On June 30th, while Blazers fans were busy watching YouTube videos of Lillard lighting up the Big Sky Conference, Olshey was on a plane to the east coast to meet with Indiana Pacers center (and restricted free agent) Roy Hibbert. As soon as the clock struck midnight, news started to leak that the Blazers and Hibbert had agreed to a maximum contract. The immediate reaction among Blazers fans was bridled excitement. Yes, it would be great to land a young All-Star center, but nobody truly expected the Pacers to let the giant Hibbert leave Indiana. So when the Pacers announced they would match the offer, Blazers fans went back to their Lillard highlight videos and anxiously awaited Summer League. However, even without landing the big prize, Blazers fans slept soundly that night knowing their new general manager was willing to think big in order to turn the franchise around.
Meanwhile, while the Hibbert situation was playing out and the Pacers were coming to grips with the new hefty price tag on their franchise center, the Blazers were facing a similar situation. Those pesky Minnesota Timberwolves had $50 million burning a hole in their pocket and decided they needed a shiny new small forward to join their squad. Olshey announced early and often that the Blazers would match any offer given to Nicolas Batum, and despite a comedy of errors effort from David Kahn, Olshey kept his word. Before the league mandated moratorium on signing free agents could end, Batum’s agent went to the media to explain just how very badly his client wanted to play for Rick Adelman in Minnesota. “But his heart is in Minnesota!” he said. “His talents were wasted in Portland because they just stuck him in the corner to shoot threes!” he said. “If you truly care about him, let him go!” he said (okay, he never said that one). Olshey remained unflappable and the Blazers retained their guy, although the price tag was steep and Batum had a bit of smoothing over to do with the Blazers fans. Batum celebrated his gigantic contract the same way we all would: he delivered the most accurate testicle punch in the history of Olympic basketball.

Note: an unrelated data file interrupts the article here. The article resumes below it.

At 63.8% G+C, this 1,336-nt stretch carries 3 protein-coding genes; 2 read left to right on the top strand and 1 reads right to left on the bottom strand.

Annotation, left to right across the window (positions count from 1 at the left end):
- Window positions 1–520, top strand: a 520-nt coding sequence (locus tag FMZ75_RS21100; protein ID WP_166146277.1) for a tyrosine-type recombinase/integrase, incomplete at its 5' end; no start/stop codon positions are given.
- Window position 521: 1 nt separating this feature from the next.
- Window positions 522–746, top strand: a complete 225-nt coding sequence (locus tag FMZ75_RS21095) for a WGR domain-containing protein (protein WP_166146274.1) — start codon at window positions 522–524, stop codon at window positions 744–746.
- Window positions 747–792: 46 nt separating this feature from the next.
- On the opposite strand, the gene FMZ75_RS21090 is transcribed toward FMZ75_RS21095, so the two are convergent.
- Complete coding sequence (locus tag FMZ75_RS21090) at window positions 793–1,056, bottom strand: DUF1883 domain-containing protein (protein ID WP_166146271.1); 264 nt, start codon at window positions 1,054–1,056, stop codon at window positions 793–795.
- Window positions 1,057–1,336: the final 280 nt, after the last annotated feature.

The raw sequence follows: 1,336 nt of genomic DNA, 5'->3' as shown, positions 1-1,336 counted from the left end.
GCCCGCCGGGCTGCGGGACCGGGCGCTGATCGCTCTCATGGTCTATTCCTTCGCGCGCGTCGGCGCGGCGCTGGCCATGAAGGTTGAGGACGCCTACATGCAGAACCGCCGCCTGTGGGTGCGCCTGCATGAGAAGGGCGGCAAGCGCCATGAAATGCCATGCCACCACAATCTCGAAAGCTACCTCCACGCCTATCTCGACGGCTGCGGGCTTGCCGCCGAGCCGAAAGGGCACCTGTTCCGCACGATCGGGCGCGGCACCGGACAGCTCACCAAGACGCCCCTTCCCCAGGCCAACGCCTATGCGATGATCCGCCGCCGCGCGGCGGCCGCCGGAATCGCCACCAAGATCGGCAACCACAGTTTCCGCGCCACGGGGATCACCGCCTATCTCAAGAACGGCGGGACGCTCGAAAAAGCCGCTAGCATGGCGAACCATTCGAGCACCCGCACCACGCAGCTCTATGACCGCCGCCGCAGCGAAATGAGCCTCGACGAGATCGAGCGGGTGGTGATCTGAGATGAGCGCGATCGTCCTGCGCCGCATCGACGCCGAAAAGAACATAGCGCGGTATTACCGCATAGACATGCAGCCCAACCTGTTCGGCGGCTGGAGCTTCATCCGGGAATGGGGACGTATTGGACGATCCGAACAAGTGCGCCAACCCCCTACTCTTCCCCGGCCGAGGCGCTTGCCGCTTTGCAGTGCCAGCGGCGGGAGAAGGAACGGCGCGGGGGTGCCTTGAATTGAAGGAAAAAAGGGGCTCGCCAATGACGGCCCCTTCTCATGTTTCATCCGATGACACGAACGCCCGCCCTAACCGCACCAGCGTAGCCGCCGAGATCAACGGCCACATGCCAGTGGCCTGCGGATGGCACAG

In the midst of the Batum drama, Lillard was making news for a completely different reason in Las Vegas. Lillard dominated Summer League play. He played with incredible poise and tempo and put to rest any doubt that his small conference college stats would translate poorly to the NBA. He dazzled the gym with posterizing dunks. He had scouts smiling with his decision making ability in the pick-and-roll. He nailed clutch shots and led his squad like a true floor general. If there were still any doubters that he was worth a number six pick, they were seriously reconsidering their stance after he left Vegas in his wake with a co-MVP trophy in his hand.
The Blazers certainly made up for the lack of an offseason last year as excitement, disappointment, and drama colored the summer in Portland. By drafting Lillard as the franchise point guard, hiring Olshey as the new boss and Terry Stotts as the head coach, the Blazers were able to quench three of their four most nagging thirsts. The Oden-sized hole at center is still there, but the modest signings of J.J. Hickson and Joel Freeland (along with the uber-athletic and extremely raw rookie Meyers Leonard) will keep the position interesting this season. Will the Blazers once again watch the playoffs from their homes this coming spring? More than likely. Will the outlook of the franchise look as gloomy as it did last May? Not a chance. The Blazers took the necessary steps to begin the process of improving and hope has certainly reemerged in Rip City. Under Stotts, the Blazers will play an exciting brand of basketball and bring some fun back to Portland.
Be patient, Blazer fans, and enjoy the ride.